my world of work and user experiences

May 31, 2017

Users and IT – Worlds apart?

Filed under: Adoption — frederique @ 23:25

As a consultant, I am part of the Office 365 in-crowd. But I also mingle with end-users. Sometimes it feels like these are two different worlds. What is perfectly obvious to IT is incomprehensible or outrageous to the users. And the other way around.

IT terminology?

Innocent users sometimes misunderstand what the IT people are talking about. Of course, this is the case for obvious technology jargon. But product names also confuse.

I am involved in an Office 365 implementation programme, part of which is the migration of the mailboxes to Exchange Online. As a result of some communication about this migration, a user concluded: “So we have to stop emailing with Outlook and start emailing with Exchange?”. Oops, that was not what we meant.

Let’s focus our communication on the tools and tool names that exist in the world of the innocent end-users. The tool that users know and love is Outlook. Exchange is something that lives at the level of the server. 

IT intuition?

I’ve worked with SharePoint for twelve years now, and I know my way around it. I don’t always know by heart how everything works, and I had to pay serious attention when the modern interface appeared. But my SharePoint intuition is sufficiently well developed to get the job done.

I am particularly conscious of my SharePoint, Office 365 or general IT intuition when I notice where some innocent end-users try to click, for example. Someone tried to open Outlook on his desktop by clicking the Outlook label in Outlook Online. I had to see it, to understand what he was driving at, when he asked me why it did not work. Or there’s the new communication specialist who wanted to upload a document and could not find the button. It turned out she was not looking at the homepage of the team site but at the main tab of the OneNote notebook that a link had led her to.

Mind you, I am not suggesting that these end-users are stupid. Not at all. What they do can be very complex and totally beyond me. But if they have no experience at all with the tools, they may struggle at unexpected moments.

Let’s keep in mind that not everyone has the same IT intuition. Watch what innocent end-users are doing, by observing in real life or asking them to share their screen via Skype. That allows you to help them better at that time, and to improve your IT offerings and support materials.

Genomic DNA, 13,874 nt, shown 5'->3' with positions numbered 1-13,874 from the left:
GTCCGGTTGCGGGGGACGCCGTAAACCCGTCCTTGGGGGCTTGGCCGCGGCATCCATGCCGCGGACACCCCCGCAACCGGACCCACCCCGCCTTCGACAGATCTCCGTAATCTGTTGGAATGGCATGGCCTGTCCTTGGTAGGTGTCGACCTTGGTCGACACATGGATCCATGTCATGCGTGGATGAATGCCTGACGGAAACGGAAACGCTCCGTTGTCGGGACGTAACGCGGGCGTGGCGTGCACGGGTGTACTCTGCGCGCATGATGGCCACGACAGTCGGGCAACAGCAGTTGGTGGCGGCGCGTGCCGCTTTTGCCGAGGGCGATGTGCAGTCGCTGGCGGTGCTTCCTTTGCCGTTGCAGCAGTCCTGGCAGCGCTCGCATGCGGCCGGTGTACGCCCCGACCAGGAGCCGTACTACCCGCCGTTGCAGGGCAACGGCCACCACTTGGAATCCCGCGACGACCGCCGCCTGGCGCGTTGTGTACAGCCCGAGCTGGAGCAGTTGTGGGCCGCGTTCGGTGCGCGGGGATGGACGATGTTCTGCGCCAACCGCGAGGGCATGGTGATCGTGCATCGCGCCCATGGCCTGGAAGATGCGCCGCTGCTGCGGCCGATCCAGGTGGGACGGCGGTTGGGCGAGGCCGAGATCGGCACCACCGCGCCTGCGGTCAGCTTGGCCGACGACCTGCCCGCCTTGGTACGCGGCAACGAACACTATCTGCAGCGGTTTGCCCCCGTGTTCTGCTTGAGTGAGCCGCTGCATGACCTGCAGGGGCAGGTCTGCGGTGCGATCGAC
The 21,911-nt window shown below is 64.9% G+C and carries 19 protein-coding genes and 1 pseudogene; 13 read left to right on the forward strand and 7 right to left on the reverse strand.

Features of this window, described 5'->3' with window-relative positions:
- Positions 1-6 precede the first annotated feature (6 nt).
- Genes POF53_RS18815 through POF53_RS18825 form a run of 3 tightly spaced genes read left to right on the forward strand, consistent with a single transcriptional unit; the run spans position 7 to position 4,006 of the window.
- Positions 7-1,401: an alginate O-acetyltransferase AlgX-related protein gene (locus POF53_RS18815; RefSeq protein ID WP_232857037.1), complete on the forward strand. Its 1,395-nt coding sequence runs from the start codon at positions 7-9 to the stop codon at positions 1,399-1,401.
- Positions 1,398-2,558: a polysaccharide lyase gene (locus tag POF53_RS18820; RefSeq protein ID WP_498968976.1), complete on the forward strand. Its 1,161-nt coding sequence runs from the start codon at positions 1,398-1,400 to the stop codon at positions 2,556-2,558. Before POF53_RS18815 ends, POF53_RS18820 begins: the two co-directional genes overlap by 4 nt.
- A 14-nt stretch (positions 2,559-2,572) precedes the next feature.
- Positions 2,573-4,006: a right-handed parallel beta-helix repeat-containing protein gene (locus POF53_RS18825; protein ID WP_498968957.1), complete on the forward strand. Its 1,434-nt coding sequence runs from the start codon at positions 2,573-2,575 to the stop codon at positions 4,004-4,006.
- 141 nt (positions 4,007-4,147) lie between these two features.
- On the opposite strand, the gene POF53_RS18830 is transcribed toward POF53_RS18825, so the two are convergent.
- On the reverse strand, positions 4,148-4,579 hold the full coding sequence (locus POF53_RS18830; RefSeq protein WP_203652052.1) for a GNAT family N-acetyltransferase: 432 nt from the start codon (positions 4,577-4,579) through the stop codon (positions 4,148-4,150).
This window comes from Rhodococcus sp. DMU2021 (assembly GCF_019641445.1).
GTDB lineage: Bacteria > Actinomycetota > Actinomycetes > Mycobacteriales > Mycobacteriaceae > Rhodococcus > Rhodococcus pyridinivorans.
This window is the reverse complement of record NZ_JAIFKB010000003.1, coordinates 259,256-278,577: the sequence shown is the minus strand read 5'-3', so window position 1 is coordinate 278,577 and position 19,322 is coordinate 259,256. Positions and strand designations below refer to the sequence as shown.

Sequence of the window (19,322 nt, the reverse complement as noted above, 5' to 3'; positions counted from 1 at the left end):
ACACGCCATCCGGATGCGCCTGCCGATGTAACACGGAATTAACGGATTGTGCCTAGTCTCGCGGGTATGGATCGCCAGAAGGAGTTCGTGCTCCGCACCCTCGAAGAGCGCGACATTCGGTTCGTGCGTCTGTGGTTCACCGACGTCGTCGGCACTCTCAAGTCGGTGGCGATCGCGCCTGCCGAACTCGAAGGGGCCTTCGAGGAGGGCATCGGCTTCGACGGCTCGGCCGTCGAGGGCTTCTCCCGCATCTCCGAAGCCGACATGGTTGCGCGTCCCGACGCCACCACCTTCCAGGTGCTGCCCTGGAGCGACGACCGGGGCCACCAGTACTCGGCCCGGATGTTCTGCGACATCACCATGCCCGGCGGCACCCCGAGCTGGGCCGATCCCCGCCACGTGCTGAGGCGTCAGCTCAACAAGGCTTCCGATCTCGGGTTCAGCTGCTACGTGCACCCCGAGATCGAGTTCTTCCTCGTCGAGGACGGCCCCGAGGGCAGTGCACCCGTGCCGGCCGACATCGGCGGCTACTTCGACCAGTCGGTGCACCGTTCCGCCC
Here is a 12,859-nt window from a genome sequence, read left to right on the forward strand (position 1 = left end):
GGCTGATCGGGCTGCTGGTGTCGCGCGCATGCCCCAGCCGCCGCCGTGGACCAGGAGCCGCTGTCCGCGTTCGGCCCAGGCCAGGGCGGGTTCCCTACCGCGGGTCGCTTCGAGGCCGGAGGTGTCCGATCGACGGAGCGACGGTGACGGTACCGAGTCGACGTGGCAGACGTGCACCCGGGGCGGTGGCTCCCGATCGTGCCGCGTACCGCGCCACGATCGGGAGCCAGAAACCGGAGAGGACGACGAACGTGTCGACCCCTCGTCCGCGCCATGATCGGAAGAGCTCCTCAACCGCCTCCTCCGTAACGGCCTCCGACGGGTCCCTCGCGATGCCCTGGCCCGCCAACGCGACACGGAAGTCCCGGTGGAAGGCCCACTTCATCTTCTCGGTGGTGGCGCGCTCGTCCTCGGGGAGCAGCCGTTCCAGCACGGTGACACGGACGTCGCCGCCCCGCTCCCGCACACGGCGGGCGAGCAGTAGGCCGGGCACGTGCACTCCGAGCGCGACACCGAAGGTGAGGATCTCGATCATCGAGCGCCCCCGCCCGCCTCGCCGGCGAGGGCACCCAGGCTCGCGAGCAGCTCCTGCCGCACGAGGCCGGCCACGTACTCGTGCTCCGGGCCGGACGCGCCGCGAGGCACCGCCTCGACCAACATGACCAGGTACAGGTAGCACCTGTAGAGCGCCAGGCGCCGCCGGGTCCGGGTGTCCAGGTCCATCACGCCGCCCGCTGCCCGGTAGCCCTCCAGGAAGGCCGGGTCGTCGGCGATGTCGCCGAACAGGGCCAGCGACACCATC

What’s in it for me IT?

To be worth its funding, the IT project has to benefit the business. And to get adopted by the prospective users, so that it has a chance of achieving the business benefits, it has to benefit the people themselves. The users not only need to be able to benefit from the project, but they also need to be fully aware and convinced of what’s in it for them.

For example, Skype for Business is not just a tool that we roll out as part of Office 365. It is the answer to the prayers of users who need to communicate and share with people who are in different locations. Instead of wasting a lot of time traveling or getting stuck in misunderstanding by having meetings by phone in which you don’t see what’s happening, Skype for Business allows you to share your screen or look the others in the eye via video conferencing.

So let’s focus on what’s important in the world of the end-users. And involve the business and the users, to make sure that we really pinpoint the scenarios that address their needs and the solutions that meet their needs.

IT priorities?

The projects and programs that I’m involved with are usually initiated or at the very least supported by IT. In such projects, we often need input of feedback from the business, especially if IT does its best to involve the business and the users to make sure they benefit from it. In any case, the users need to spend at least some time and effort when they transition from the old tools and the old way of working to the new ones.

But the people in the organization are busy building houses, selling groceries, curing patients, auditing companies, or doing whatever else the organization specializes in. In addition to their daily work, they may also be involved in non-IT initiatives and projects. And those may well be far more important to them then the projects that are so crucial to the IT guys.

Let’s plan IT projects in conjunction with the rest of the project portfolio of the organization, so that the IT projects and their priorities fit with the other projects instead of clashing with them.


So innocent end-users and IT people may live in different worlds, but we have to keep in touch and cross over to the other world. Innocent end-users may visit the IT world if they are interested about new technology. But IT has to be able to deal with the world of the end-users, to help them adopt the new tools and the new way of work. Because the job of IT is to support the business and the end users Not the other way around.

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